Looking at the artifacts and imagining the horror and fear of those wearing them is hard. But remembering is important. American philosopher and writer George Santayana said, "Those who cannot remember the past are condemned to repeat it." God forbid that a future nuclear attack tears another young woman to shreds by shards of glass beneath the rubble of her own home, or burns young junior-high school-aged boys leaving them clothed only in bits of their tattered school uniforms where their parents find them dead.
Despite its haunting past, Hiroshima exudes much hope. Our girls, for example, rang the Bell of Peace at Hiroshima's Peace Memorial Park. Dedicated to Hiroshima's aspiration that all nuclear weapons and wars be gone, the bell bears an invitation to all who pass to "step forward and toll the bell for peace" that it "may ring to all corners of the earth to meet the ear of every man, for in it throb and palpitate the hearts of its peace-loving donors."
Furthering its peace initiative, Hiroshima Prefecture includes the (accidental?) redemption of a notorious island located about an hour's drive past Kure from Hiroshima City, an island called Okunoshima. A place infamous for the manufacturing of poisonous gases during World War II, officials removed it from all Japanese maps during that time to keep its location secret. Eerily abandoned and appropriately dilapidated factories still stand on the island today -- a testament of its dark past.
The freeing of Okunoshima from its ugly past involves rabbits -- a lot of them. In fact, locals now refer to the island as "Usagi Shima," or Rabbit Island -- an appropriate moniker taking into account that somewhere between 700 to upwards of 1200 bunnies now inhabit the place. Visitors flock to the island thrilled that throngs of wild rabbits happily greet them hoping for a handful of food.
Because the bunnies were used in Japanese experiments at the factories, some surmise that workers freed rabbits who subsequently multiplied (as rabbits are wont to do). But because Americans likely euthanized the experimental rabbits during their occupation after the war, another theory arose that maybe schoolchildren released several rabbits on the island sometime in the 1970s (and then they multiplied, you know, as rabbits are wont to do).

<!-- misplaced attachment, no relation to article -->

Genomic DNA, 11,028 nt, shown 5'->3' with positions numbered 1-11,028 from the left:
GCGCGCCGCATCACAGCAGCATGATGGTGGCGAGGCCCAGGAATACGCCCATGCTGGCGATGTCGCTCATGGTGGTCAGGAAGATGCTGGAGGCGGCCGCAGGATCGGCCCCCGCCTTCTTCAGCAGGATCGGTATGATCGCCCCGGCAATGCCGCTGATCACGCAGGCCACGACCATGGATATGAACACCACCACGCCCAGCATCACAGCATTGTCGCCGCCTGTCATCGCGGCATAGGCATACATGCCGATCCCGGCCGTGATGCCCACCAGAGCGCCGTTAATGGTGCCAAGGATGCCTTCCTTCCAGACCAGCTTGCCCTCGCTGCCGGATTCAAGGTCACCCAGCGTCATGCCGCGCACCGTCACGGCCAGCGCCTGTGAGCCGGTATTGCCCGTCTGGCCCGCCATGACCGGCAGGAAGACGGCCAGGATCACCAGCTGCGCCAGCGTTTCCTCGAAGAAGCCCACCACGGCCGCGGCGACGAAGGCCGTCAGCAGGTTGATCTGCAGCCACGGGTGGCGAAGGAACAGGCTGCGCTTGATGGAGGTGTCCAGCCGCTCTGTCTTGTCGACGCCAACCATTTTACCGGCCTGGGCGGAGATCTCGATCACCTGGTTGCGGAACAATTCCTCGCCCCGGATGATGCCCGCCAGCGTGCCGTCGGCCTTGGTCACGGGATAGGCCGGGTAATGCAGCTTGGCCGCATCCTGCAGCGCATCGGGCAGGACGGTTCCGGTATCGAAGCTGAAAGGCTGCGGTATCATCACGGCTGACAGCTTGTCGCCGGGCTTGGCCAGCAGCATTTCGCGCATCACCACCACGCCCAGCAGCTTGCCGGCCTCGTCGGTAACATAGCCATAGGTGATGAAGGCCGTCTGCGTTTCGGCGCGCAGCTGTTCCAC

Regardless as to how the soft, gentle creatures arrived, however, the fact remains that they are the star attraction. They've kind of redeemed the island from its infamous history, I'd say.
Not to be outdone by the bunnies, Hiroshima's local food scene is THE hotspot for Japan's okonomiyaki. What is okonomiyaki? Good question. At first, we were a little skeptical to dig into something that looked like a mash up of a whole bunch of weirdness like cabbage and a pancake.
I know. It doesn't look all that appetizing. But I read that there are over 2,000 okonomiyaki restaurants in Hiroshima Prefecture, and whether or not that number is exactly accurate, it does bear witness to the fact that the people here like their okonomiyaki!
Grilled on and eaten directly from a hot plate, okonomiyaki (okonomi = what you like, yaki = grill) is made "as you like it," and grilled with basic ingredients usually including cabbage, bean sprouts, noodles, pork and a fried egg. (You guys! I know it does not sound appealing either, but hang in here with me.) In the spirit of ordering it as you like, you can also include garlic or cheese, squid or shrimp, kimchi or onion. (And yes, I realize that does not make it sound better, haha!)
We selected the popular Nagata-ya restaurant for our first taste, as it was just a few blocks from our apartment.
Let's just say this: OH MY WORD: OKONOMIYAKI RULES! Like I mentioned before, you eat it right off the hot plate with a "hera" -- a tiny spatula, and the sauce mixed into the layers of noodles and cabbage and bean sprouts and shrimp and pork and all. the. things. is HEAVEN to the taste buds. For real. We would have eaten here every single day, but for some reason the restaurant was closed for two days during our stay. We did manage to dine here at least once more, though.
Frederick Buechner said that “much as we wish, not one of us can bring back yesterday or shape tomorrow. Only today is ours, and it will not be ours for long, and once it is gone it will never in all time be ours again." The Hiroshima of yesterday, before the dropping of the atomic bomb, cannot be brought back. But today is hers, and the advances she is making for peace reverberate throughout the nation of Japan and on into the entire world. She has taken back her narrative and redeemed it for good. And to that, we say amen.